Marine Turtle Research Program
The Marine Turtle Research Program (MTRP) was established in the 1970s in response to new mandates for NMFS to support the goals of the Endangered Species Act (ESA). Following decades of over-exploitation and declining abundance, sea turtles around the world were classified in 1978 as threatened or endangered and received protection under the ESA. From its beginning, the MTRP has strived to provide a scientific foundation to support the recovery and sustained conservation of sea turtle populations in Hawaii and other U.S.-affiliated islands in the Pacific Ocean, and to assist Pacific island and Pacific Rim nations in similar endeavors.
Much of the MTRP research is directed toward the green turtle (Chelonia mydas), or honu, the most common sea turtle in Hawaii. Green turtles can frequently be seen feeding on marine plants in shallow coastal waters throughout the islands. Though green turtles in Hawaii were severely depleted when our studies began in the 1970s, monitoring data collected subsequently by the U.S. Fish and Wildlife Service (FWS) and MTRP have shown encouraging signs of recovery by the population. Other research by MTRP has been directed at populations of other protected sea turtle species occurring in the North Pacific: loggerheads, olive ridleys, leatherbacks and hawksbills.
Guided by recovery plans prepared in collaboration with the FWS for each turtle species, MTRP conducts research specifically designed to inform management decisions by government agencies responsible for sea turtle conservation. On-going, long-term monitoring surveys and other studies by MTRP and collaborating research partners have generated valuable collections of biological and ecological information directly contributing to better understanding of sea turtle natural history and ecology, natural and anthropogenic impediments to recovery, and the dynamics and status of sea turtle populations in Hawaii, other Pacific islands, and around the Pacific Rim. MTRP researchers work closely with turtle scientists in other NOAA Fisheries offices, the U.S. Fish and Wildlife Service, and in foreign agencies and universities around the Pacific Rim. Within the Center, we cooperate regularly with our colleagues in the newer Marine Turtle Assessment Program (MTAP) on several projects of mutual interest.
The MTRP is a recognized leader in sea turtle research arenas based on a record of multi-national scientific cooperation and peer-reviewed publications.
Research by the Marine Turtle Research Program covers a broad range of subjects:
Turtle life history and ecology
- Investigations of the biology, life history, and ecology of sea turtles in their benthic and oceanic marine habitats and on nesting beaches, including studies of foraging habits, development, growth, and maturation.
[develop topical pages on turtle life history, biology and ecology]
Pelagic ecology and oceanic migrations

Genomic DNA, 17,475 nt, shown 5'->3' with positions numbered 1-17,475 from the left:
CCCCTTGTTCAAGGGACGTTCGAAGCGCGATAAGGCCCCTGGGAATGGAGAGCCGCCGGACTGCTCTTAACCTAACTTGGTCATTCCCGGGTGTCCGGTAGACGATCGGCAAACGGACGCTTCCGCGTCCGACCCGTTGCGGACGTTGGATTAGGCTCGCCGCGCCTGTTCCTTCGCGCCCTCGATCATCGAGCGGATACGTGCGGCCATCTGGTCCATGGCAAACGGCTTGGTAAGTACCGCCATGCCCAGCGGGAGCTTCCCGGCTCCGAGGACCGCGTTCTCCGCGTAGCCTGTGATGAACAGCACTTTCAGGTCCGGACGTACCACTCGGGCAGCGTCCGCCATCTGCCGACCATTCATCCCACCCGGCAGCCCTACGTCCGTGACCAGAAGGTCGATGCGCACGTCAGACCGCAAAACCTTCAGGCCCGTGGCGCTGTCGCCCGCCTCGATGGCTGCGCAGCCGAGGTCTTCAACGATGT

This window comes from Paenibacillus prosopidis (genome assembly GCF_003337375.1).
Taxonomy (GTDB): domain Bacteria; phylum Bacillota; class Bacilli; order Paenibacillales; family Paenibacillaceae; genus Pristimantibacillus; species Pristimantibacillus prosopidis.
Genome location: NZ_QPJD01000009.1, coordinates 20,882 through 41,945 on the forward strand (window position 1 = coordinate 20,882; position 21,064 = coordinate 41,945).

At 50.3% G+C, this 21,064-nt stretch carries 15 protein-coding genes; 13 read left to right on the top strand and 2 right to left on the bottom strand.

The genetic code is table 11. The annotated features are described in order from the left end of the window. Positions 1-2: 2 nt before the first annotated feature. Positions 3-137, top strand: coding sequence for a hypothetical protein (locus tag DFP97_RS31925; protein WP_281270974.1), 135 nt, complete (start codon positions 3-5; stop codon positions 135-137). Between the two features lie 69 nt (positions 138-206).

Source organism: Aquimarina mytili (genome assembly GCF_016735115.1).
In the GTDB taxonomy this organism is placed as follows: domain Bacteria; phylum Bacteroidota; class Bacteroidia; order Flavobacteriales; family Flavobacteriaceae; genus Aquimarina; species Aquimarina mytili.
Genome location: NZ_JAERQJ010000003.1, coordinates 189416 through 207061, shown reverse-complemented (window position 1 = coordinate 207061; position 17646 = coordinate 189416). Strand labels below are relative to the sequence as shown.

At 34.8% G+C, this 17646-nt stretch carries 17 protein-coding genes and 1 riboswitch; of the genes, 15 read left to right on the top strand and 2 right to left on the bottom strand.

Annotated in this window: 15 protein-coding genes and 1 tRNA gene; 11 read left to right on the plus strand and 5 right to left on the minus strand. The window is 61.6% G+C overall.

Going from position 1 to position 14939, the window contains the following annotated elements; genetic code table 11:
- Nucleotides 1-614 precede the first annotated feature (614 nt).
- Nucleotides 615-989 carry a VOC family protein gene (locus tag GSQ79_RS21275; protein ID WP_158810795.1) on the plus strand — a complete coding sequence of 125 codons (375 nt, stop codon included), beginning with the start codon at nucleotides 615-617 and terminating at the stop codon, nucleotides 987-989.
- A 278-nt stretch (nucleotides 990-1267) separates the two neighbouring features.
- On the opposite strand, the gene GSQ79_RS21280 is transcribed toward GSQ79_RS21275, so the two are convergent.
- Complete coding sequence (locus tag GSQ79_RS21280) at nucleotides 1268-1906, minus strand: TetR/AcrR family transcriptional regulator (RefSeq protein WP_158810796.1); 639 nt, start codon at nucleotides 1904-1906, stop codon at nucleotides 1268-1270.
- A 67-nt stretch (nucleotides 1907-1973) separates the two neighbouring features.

- Studies of movements of satellite-tagged loggerhead and olive ridley turtles in the open ocean to reveal migration patterns, define pelagic foraging habitat, and help in the development of strategies to reduce the frequency of fishery-turtle interactions and related turtle mortality.
[develop topical pages on oceanic distribution and ecology; describe collaborations]
- Nearshore ecology and habitat - Surveys in nearshore foraging and resting habitats to provide information on turtle life history, diet, abundance, and more.
- Periodic surveys at Hawaiian green turtle nesting beaches and in foraging areas to establish long term indices of abundance.
[develop topical page on green turtle nesting and time-series of nester estimates at East Island; include research on remote monitoring via digital cameras]
- Collaborative analysis of long-term Hawaiian green turtle data collections to estimate population parameters and support the development of simulation models for use in population assessment.
[develop topical page on Hawaii green turtle population dynamics; e.g., Balazs, Chaloupka, et al. work on age and growth, survival, simulation models, etc.]
Disease and health
- Collection and collaborative analysis of health assessment data with focus on fibropapilloma disease complex to determine causes, containment measures, impacts to Hawaiian green turtles.
[develop topical page on turtle health and disease and published studies of Work, Balazs et al.]
Rescue and rehabilitation
- Monitoring of stranded sea turtles, rehabilitation and release of stranded turtles, and collection of long-term data on causes of stranding.
[develop page on stranding work: purpose and scientific outputs]
The MTRP staff is also engaged in various non-research activities:
- Observer training - MTRP provides expert training of NMFS observers deployed on U.S.-permitted pelagic longline vessels to monitor interactions with sea turtles and other protected species.
- Capacity building - MTRP establishes ties with marine turtle scientists throughout the Pacific islands and around the Pacific Rim to foster collaborative research, exchange of data and information, and capacity building.
- MTRP makes marine turtle research accessible to students, educators and the general public through participation in outreach events.
[develop page or link to Center outreach pages]